Laundrie family attorney Steven Bertolino told CNN earlier this month that Laundrie's parents now believe he left home to go hiking on September 13 -- a day earlier than they initially reported to police. That could mean investigators may have to go back through all the places they suspect Laundrie could have been spotted and ask for footage from a day earlier, according to Boyer.
"You look at this and you go back to the day that he actually was reported missing and you go, 'Okay, even if the guy was only walking at three miles an hour, and he only walked eight hours a day, that's 24 miles a day that he could go in any one direction, times X number of days,'" Boyer said. "He could have walked out of the state of Florida, probably. If he was in a car, driving at 35 or 40 or 60 miles an hour, he could be anywhere in the United States."
Aside from the active physical search, authorities in a case like this would also want to get Laundrie's information on the global network Crime Stoppers or an FBI most wanted list, or put information about the search in billboards in certain areas, Belli said. His information could also be entered into the National Crime Information Center, which could help police officers identify him if Laundrie encounters the police, Belli added.
"There's a lot of technology resources that they may be able to leverage," Belli said. "Quite frankly, it's just having the information out there because when people call in, 'Hey, I saw him,' those are all tips you're going to be investigating."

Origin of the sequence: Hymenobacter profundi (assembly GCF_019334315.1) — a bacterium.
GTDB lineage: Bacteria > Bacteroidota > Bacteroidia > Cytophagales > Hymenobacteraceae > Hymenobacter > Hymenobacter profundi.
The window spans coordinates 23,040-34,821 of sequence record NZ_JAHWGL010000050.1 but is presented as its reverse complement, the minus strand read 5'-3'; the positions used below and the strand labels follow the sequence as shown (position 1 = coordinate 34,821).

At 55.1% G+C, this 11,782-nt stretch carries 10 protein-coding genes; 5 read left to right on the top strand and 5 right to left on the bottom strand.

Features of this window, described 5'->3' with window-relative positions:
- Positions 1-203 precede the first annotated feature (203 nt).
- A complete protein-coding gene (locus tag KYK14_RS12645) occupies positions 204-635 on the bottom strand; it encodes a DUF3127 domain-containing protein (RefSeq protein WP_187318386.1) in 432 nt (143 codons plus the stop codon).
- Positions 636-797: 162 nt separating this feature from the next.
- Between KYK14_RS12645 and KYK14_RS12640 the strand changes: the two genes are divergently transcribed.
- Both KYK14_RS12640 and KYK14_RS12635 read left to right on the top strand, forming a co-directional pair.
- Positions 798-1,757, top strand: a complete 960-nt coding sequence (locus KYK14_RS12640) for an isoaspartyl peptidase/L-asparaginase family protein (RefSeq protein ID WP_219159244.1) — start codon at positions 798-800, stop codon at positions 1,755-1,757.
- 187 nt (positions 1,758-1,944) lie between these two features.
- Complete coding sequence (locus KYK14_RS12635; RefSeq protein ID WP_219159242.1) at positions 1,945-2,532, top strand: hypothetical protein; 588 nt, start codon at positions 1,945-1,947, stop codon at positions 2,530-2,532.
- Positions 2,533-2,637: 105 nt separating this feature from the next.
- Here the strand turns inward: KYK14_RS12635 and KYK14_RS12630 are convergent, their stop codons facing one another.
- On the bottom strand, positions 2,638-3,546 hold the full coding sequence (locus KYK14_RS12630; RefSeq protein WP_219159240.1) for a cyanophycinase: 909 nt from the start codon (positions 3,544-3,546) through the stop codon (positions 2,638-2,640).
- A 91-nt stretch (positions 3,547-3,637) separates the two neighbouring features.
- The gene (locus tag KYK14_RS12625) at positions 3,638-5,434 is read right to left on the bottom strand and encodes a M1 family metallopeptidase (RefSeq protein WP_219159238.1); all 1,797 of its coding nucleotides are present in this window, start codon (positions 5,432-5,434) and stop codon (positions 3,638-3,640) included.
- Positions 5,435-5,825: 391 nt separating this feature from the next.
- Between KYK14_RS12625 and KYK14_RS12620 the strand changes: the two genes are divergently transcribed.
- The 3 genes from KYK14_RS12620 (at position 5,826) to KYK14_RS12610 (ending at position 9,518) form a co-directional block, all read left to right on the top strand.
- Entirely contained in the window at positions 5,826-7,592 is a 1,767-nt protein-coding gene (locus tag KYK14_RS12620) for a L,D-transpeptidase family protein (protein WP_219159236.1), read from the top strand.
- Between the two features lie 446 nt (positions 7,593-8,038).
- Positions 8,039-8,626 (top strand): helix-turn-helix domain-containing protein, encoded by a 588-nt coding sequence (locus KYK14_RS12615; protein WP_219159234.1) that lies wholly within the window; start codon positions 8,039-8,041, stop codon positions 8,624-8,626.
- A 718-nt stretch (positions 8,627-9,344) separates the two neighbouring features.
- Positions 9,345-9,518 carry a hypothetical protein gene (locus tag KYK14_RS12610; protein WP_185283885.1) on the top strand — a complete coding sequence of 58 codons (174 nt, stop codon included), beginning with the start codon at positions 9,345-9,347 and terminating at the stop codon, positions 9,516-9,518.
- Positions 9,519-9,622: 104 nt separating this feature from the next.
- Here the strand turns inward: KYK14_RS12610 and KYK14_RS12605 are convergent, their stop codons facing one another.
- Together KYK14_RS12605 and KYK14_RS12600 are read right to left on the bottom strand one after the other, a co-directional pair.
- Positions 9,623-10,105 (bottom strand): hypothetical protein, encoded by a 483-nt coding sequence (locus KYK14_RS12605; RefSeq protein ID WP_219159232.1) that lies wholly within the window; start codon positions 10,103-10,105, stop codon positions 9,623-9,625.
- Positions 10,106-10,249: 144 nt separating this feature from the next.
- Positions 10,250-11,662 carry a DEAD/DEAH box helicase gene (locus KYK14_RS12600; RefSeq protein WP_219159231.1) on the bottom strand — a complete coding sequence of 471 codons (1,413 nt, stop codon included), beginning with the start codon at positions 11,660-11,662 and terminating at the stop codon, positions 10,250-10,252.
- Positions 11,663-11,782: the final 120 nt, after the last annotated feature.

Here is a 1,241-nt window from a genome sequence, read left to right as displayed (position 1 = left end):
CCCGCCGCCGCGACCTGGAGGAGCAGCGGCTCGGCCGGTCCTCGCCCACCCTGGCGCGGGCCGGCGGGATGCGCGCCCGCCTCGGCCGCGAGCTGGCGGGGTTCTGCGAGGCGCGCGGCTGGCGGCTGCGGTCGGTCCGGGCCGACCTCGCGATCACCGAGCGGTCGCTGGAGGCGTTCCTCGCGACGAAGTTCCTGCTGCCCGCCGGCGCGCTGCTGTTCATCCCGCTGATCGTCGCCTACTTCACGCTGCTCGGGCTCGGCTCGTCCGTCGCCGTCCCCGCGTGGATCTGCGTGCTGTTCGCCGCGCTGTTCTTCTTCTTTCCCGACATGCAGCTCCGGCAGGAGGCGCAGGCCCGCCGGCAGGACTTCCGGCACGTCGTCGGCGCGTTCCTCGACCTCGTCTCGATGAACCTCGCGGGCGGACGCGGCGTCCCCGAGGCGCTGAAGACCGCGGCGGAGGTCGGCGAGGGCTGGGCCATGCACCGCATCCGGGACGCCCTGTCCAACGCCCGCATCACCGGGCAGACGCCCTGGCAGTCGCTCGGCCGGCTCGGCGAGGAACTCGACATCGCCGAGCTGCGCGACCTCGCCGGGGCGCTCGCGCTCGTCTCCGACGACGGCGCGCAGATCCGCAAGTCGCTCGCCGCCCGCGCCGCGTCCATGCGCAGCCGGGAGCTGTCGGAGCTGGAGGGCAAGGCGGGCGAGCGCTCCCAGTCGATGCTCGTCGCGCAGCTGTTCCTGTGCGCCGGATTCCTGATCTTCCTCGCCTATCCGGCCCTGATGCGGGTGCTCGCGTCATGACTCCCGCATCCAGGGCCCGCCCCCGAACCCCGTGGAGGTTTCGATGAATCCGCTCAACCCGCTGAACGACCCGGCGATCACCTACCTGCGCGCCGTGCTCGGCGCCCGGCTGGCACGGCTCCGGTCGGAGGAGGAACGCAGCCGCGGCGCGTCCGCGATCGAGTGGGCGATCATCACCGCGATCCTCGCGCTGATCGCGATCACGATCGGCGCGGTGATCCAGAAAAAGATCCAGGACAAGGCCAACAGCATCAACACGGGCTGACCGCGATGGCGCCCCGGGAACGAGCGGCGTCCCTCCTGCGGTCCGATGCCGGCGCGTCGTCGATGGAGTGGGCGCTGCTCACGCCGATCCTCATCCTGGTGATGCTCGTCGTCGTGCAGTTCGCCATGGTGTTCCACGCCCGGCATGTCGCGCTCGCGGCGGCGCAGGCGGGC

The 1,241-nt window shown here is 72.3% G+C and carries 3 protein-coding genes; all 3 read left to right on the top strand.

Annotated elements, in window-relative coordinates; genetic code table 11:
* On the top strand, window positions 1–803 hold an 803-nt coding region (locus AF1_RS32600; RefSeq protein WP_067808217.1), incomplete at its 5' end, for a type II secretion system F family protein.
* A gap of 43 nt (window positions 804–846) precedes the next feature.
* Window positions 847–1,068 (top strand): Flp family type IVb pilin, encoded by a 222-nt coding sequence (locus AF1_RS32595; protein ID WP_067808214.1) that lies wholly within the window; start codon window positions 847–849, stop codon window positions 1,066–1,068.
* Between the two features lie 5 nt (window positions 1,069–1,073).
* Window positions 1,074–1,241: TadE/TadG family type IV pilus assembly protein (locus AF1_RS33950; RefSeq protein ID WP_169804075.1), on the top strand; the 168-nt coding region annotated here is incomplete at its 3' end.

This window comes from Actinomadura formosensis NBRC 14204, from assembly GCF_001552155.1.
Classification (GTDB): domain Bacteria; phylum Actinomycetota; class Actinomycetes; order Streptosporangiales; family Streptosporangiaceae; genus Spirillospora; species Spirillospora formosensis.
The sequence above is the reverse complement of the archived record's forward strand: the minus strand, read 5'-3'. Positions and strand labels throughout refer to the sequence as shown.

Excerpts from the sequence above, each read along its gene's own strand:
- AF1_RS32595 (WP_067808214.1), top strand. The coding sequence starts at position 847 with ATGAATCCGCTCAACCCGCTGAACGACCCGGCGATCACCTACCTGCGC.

Both experts agreed the media attention the case has received could play a significant role in helping to locate Laundrie if he's in the US and evading authorities.
"Every person that sees the newscast or reads about this becomes an unknowing searcher," Boyer said. "They will at least subconsciously have some knowledge about what's going on and if they see something that looks out of place or pings that memory of what's going on here, they might call 911."
Added Belli: "They've made it very difficult for him to just be out, walking around."
Years away from the case going cold
In an exclusive interview with Dr. Phil that aired earlier this month, Petito's father, Joe Petito, said he wants Laundrie found alive.
But even if Laundrie isn't found any time soon, experts told CNN that the case is likely years away from going cold.
"As far as this being a cold case... it's a department by department definition, but across the board, typically people will accept three to five years with absolutely no new leads, no new evidence, no new nothing (until it goes cold), and that is so far from where we are," said Sheryl McCollum, director of the nonprofit Cold Case Investigative Research Institute. "That's not the case here at all."
"Local departments, where they may believe there's been a sighting, they will typically for years have that person at the forefront of their minds," McCollum added.
While active search efforts may not look the same in the coming months or years if Laundrie isn't found, there will likely be investigators assigned to the case that will continue to work on it, according to Belli.